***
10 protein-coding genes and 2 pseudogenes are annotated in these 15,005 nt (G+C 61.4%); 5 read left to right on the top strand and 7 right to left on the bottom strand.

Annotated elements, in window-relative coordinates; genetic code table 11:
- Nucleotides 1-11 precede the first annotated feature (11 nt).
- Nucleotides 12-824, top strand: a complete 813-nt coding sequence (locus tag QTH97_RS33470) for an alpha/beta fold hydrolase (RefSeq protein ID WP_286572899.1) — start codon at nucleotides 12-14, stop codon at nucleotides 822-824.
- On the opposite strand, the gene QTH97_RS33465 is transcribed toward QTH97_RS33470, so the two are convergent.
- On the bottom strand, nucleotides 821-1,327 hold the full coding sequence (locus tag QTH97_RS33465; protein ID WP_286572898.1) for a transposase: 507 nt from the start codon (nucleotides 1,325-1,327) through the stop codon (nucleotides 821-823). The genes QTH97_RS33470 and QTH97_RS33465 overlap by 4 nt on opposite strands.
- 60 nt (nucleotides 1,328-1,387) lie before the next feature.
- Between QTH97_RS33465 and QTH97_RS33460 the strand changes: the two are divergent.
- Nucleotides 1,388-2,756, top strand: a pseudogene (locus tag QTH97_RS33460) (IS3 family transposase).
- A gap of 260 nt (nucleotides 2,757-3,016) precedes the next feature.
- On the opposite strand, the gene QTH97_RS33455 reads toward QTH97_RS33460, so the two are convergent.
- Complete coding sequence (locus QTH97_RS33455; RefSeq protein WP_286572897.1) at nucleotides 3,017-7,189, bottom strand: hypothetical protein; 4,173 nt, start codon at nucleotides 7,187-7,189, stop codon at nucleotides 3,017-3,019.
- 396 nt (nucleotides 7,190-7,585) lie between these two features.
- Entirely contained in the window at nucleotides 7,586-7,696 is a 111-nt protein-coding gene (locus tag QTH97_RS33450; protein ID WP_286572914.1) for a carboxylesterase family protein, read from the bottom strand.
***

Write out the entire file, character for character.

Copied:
10 protein-coding genes and 2 pseudogenes are annotated in these 15,005 nt (G+C 61.4%); 5 read left to right on the top strand and 7 right to left on the bottom strand.

Annotated elements, in window-relative coordinates; genetic code table 11:
- Nucleotides 1-11 precede the first annotated feature (11 nt).
- Nucleotides 12-824, top strand: a complete 813-nt coding sequence (locus tag QTH97_RS33470) for an alpha/beta fold hydrolase (RefSeq protein ID WP_286572899.1) — start codon at nucleotides 12-14, stop codon at nucleotides 822-824.
- On the opposite strand, the gene QTH97_RS33465 is transcribed toward QTH97_RS33470, so the two are convergent.
- On the bottom strand, nucleotides 821-1,327 hold the full coding sequence (locus tag QTH97_RS33465; protein ID WP_286572898.1) for a transposase: 507 nt from the start codon (nucleotides 1,325-1,327) through the stop codon (nucleotides 821-823). The genes QTH97_RS33470 and QTH97_RS33465 overlap by 4 nt on opposite strands.
- 60 nt (nucleotides 1,328-1,387) lie before the next feature.
- Between QTH97_RS33465 and QTH97_RS33460 the strand changes: the two are divergent.
- Nucleotides 1,388-2,756, top strand: a pseudogene (locus tag QTH97_RS33460) (IS3 family transposase).
- A gap of 260 nt (nucleotides 2,757-3,016) precedes the next feature.
- On the opposite strand, the gene QTH97_RS33455 reads toward QTH97_RS33460, so the two are convergent.
- Complete coding sequence (locus QTH97_RS33455; RefSeq protein WP_286572897.1) at nucleotides 3,017-7,189, bottom strand: hypothetical protein; 4,173 nt, start codon at nucleotides 7,187-7,189, stop codon at nucleotides 3,017-3,019.
- 396 nt (nucleotides 7,190-7,585) lie between these two features.
- Entirely contained in the window at nucleotides 7,586-7,696 is a 111-nt protein-coding gene (locus tag QTH97_RS33450; protein ID WP_286572914.1) for a carboxylesterase family protein, read from the bottom strand.